Future studies may demonstrate that a high level of HIV replication within the granuloma correlates to granuloma dysfunction and mycobacterial growth. This is important because it is unknown whether antiretrovirals reduce viral loads within granulomas or even if they penetrate granulomas in the appropriate concentrations in coinfected patients. Drug concentrations in granulomas can be quantified by direct measurement in animal models, and this may be necessary to determine the best treatment for coinfected persons, taking into account the penetration of granulomas, viral loads, and granuloma types. A further important factor is that understanding the correlation between viral titers within BAL fluid and plasma with viral titers in granulomatous tissue will provide a better opportunity to assess the efficacy of HAART in coinfected individuals and possibly identify biomarkers of drug efficacy. These studies will be essential for the development of tractable biomarkers in the blood that translate to granuloma dysfunction and predict outcomes for coinfected individuals.

However, if clinical and animal-based studies demonstrate that HIV does not replicate specifically within granulomas, the functional change in the immune response may occur in the lymph nodes, where priming of the initial and perhaps ongoing T cell responses occurs. The thoracic lymph nodes are a common site of M. tuberculosis infection and may actually be a site of reactivation of latent infection (56). This may be validated by correlating changes in M. tuberculosis-specific T cell function with the viral loads within these lymph nodes. If a positive correlation is present, drug effectiveness may be determined by examining changes in the viral loads within these tissues during drug treatment.

CONCLUSION

The mechanisms by which HIV disrupts TB granuloma function and leads to increased morbidity and mortality have been extrapolated from clinical and animal studies (Fig. (Fig.1)1) but remain poorly understood. Changes in T cell and macrophage function within granulomas need to be examined in future clinical and animal studies to elucidate possible mechanisms by which HIV disrupts TB immune pathology. These studies may provide insight into potential drug and/or vaccine therapies. In addition, it is important to understand the parallels between responses in easily obtained samples (like blood) and tissue responses so that one can correctly interpret blood-based data. Only through studies that correlate blood and tissue responses can we begin to search for biomarkers of disease status that can be used in vaccine and drug studies.

Acknowledgments

This study was supported by the NIH (RO1 HL075845-04 and NIH RO1 A150732 to J.L.F. and T32 AI060525-05 to C.R.D.).

We thank Joshua Mattila and Philana Ling Lin for their help in the preparation of this review. We also thank Patrick Lane of scEYEnce for his help in enhancing Fig. Fig.11.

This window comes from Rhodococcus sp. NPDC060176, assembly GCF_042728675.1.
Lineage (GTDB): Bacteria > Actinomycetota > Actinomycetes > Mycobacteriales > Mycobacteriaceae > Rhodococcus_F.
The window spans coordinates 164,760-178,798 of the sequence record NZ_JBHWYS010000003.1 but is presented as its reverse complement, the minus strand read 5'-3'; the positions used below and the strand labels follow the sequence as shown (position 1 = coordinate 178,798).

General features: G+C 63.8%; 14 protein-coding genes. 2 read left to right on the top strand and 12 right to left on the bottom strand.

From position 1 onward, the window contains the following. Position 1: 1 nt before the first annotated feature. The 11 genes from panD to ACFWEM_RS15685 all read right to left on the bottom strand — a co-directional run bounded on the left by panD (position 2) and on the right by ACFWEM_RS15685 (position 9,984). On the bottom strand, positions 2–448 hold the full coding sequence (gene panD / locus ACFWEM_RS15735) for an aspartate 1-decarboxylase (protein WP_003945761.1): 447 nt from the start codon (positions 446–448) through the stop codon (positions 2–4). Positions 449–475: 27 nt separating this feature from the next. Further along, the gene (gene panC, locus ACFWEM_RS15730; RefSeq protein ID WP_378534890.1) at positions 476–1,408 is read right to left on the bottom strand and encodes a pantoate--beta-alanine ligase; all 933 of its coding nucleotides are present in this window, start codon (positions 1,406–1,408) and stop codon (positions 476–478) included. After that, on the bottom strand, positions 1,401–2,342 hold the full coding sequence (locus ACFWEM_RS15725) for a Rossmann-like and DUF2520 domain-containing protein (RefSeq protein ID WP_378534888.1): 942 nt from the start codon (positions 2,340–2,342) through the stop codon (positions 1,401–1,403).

Biography

An external file that holds a picture, illustration, etc.
Object name is zii9990990600003.jpgCollin Diedrich was born and raised in St. Louis, MO. In 2006, he received his B.S. in Cell and Molecular Biology from Bradley University. He completed his undergraduate research project focusing on how cocaine and hypoxia change neuronal mitochondrial oxygen consumption under the direction of Dr. Erich Stabenau. He currently is a fifth-year graduate student at the University of Pittsburgh School of Medicine in the Molecular Virology and Microbiology Ph.D. program. After joining Dr. JoAnne Flynn's lab, he worked with Dr. Joshua Mattila on developing an HIV/M. tuberculosis coinfection NHP animal model designed to examine how HIV induces reactivation of latent TB. This project spurred his dedication to understanding the complexity of this coinfection. He hopes to continue his work within HIV/M. tuberculosis coinfection immunology as a postdoctoral fellow.

An external file that holds a picture, illustration, etc.
Object name is zii9990990600002.jpgJoAnne Flynn, Ph.D., is a Professor in the Department of Microbiology and Molecular Genetics at the University of Pittsburgh School of Medicine, with secondary appointments in Immunology, Pediatrics, and Infectious Disease. She is also a faculty member of the Center for Vaccine Research. Dr. Flynn received her B.S. from the University of California, Davis, in 1982 with a biochemistry major and her Ph.D. in microbiology and immunology from the University of California, Berkeley, in 1987. She did postdoctoral work at the Research Institute of Scripps Clinic with Dr. Magdalene So and with Dr. Barry Bloom at the Albert Einstein College of Medicine, where she was a Howard Hughes Fellow. She joined the University of Pittsburgh in 1994. Dr. Flynn has studied the immunology and pathogenesis of TB for 20 years.

Notes

Editor: A. T. Maurelli

Footnotes

[down-pointing small open triangle]Published ahead of print on 18 January 2011.